Tonight was the Prospect Magazine Think Tank of the Year Awards 2011. Bronwen Maddox, Editor of Prospect presided and Vince Cable, MP, handed out the awards. The full list of winners and runner-ups has been published by Prospect but here are some of my impressions of the event.
First, I must confess that I think these are the kind of awards that every country ought to have. Even if there are 2 or 3 think tanks the awards are not just a great way to showcase their work but also to let others know about them and their potential for good.
Vince Cable had some interesting things to say. Think tanks, he said, should be “thinking the unthinkable” and “putting the unimaginable into practice”. These resonate with the call for “logical leaps of the mind” made at the CIGI Anniversary. Think tanks are great brokers and boundary workers, he added, and also provide an army of people who go on to become invaluable advisors in government and provide ideas for journalists to write about.
Jamie Walls, Vice President of Communications of Shell, who sponsor the event, contributed by saying that the work that think tanks do can shape business. Business is often forgotten as an audience by many think tanks.
It is important to point out that the judges were driven by two main criteria:
- Originality of research
- Some evidence of impact in public policy
The judges also acknowledged that think tanks come in all shapes and forms (and sizes) and that therefore there are certain forces that play against the smaller and more focused ones. If they went by their visibility alone they would miss some who are often working in silence but not less important.
Something else that is worth mentioning is that throughout the presentations Bronwen described what were the topical issues that had focused the attention of the judges and guided the debate. So think tanks (and their studies) were not considered in a vacuum -it is not just good research that they were looking for; it also had to be relevant.
The first category, international (non-UK) think tank of the year, is a tricky one. I say this because it is difficult to see how the detailed analysis and discussion that is possible for the UK centres can happen in the event that many more applications are received. Nonetheless the fact that the Peterson Institute for International Economics got it (and now just Brookings) is encouraging. And Peterson got it because of its work on the global crisis. I do hope that more applications from developing countries are submitted in the future -they may not win but will certainly raise the bar and showcase some that may in fact be punching way above their weight.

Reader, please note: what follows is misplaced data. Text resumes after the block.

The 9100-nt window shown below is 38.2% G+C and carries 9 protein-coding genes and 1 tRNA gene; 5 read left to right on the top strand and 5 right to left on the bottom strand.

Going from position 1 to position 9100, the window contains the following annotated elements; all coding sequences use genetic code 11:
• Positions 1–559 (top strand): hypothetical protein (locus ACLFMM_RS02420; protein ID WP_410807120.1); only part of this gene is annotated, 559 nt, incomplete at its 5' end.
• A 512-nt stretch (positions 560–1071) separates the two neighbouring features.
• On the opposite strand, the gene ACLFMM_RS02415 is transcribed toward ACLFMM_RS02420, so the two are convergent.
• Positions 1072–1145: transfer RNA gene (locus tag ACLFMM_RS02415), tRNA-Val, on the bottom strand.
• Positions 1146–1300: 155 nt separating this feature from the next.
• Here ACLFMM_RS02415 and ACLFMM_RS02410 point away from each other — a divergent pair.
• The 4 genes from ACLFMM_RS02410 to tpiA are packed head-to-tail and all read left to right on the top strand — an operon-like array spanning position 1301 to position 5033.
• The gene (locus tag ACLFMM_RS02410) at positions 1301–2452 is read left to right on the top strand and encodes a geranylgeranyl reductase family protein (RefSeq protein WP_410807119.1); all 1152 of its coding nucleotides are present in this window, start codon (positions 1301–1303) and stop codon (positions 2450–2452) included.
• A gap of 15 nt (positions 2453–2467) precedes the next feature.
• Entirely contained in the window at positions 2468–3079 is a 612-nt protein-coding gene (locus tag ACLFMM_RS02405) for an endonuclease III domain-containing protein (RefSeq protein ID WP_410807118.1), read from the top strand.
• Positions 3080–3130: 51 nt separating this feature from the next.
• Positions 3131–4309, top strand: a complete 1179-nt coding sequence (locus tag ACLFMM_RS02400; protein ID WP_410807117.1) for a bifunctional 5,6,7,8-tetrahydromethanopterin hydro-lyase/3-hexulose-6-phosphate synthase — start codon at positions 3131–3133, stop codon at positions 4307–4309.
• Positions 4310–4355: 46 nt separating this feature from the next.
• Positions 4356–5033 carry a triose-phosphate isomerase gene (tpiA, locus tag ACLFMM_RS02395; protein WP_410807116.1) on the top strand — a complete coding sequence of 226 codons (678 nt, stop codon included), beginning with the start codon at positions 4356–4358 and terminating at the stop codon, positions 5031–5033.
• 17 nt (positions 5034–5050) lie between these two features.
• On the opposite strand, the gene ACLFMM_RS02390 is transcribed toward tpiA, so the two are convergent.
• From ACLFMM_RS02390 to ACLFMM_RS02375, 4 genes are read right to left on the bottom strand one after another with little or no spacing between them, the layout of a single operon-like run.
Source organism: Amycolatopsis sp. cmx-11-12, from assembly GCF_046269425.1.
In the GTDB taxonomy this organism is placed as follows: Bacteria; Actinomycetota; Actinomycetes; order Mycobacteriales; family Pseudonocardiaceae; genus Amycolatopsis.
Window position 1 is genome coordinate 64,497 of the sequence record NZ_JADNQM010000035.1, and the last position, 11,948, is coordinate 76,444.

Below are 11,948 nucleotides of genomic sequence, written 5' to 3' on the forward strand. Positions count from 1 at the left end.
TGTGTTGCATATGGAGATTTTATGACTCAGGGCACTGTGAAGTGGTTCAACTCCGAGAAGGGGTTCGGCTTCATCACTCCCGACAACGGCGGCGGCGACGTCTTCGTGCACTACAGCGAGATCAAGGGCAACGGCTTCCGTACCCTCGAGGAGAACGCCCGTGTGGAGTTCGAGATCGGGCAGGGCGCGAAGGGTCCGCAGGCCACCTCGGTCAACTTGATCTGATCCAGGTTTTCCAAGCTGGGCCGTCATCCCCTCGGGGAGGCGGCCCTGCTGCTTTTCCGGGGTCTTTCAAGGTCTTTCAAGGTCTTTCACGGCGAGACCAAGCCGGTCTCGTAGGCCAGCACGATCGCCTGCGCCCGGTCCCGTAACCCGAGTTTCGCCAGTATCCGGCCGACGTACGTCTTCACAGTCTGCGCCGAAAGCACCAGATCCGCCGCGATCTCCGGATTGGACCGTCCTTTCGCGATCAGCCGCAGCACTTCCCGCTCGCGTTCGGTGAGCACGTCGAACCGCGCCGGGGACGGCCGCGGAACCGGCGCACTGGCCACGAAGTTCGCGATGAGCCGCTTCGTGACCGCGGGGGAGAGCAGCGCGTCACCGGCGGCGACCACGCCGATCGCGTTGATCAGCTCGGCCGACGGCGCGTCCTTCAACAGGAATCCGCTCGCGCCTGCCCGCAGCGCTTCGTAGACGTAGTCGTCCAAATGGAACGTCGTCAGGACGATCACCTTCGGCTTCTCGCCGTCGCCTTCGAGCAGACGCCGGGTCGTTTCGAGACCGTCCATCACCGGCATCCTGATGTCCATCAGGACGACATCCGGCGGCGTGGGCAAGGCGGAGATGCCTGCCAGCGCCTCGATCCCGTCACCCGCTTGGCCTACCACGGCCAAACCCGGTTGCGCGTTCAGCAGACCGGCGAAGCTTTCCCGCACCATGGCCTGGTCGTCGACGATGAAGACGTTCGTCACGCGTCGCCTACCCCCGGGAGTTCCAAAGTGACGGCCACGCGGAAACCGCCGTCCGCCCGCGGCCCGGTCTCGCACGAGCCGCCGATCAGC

Punching above its weight is the winner of the one to watch category. This category was disputed between well established think tanks going through a relaunch or renaissance and new ones. Mentioned were the Resolution Foundation, IPPR and 20/20 Health. The Institute for Economic Affairs was runner up but the Media Standards Trust came on top.
They were instrumental in much of the debate over the hacking scandal in the UK and calls to reform the Media Standards Commission. They run a number of important and highly innovative projects: Hacked Off (a campaign for a public inquiry into illegal information-gathering by the press and into related matters including the conduct of the police, politicians and mobile phone companies), Journalisted (a brilliant site that helps you find out more about journalist and their sources), The Orwell Prize (the most prestigious journalism award in the UK), and Churnalism.com (that helps the public tell good journalism from articles that simply reprint what press releases say).
The Media Standards Trust has a staff of 4. Yes, 4.
The next award was for publication of the year. Chatham House and the Institute for Fiscal Studies received mentions but the winner was Reform for “Every teacher matters“.
The foreign affairs think tank of the year award was a contested category. The judges considered that the winning think tank ought to have addressed either the Arab Spring or the EU crisis, or both. It would have had to produce research as well as convened the right people. This proved harder to find in reality as many British think tanks lacked the people in the ground to address these issues. The joint-winners, in the end were RUSI (for its work on China and Strategic Defence Spending Review) and Chatham House (for its work on Yemen).
The Think Tank of the Year Award went to the National Institute for Economic and Social Research. Runners-up were The King’s Fund for their work on the NHS reform, and mentions were given to Policy Exchange, the Institute for Fiscal Studies, and the Resolution Foundation. In the words of Bronwen Maddox: “for doing Ed Ball’s job a bit better” (Ed Balls, by the way is the Shadow Chancellor -or the opposition’s economics spokesperson).
Its director, Jonathan Portes gave a few words and accepted that although they had been named think tank of the year they had yet to claim victory in terms of influencing policy. But not only this, but the ideas that they were being credited for were in fact not new. They were 50 years old: Keynes’ and Hick’s. And more than half a century later they are still being repeated to policymakers. Influence, then, takes time, and think tanks can help along to keep ideas alive.
The award is great way to address the question of influence. The Institute for Government or ResPublica (previous winners) were not even mentioned; but nobody doubts their worth and their influence. The awards are a recognition but also an opportunity to learn about peers and one’s own trade. They offer a space in which the positive roles of think tanks can be discussed and rewarded.
Think tank funders in developing countries, take note.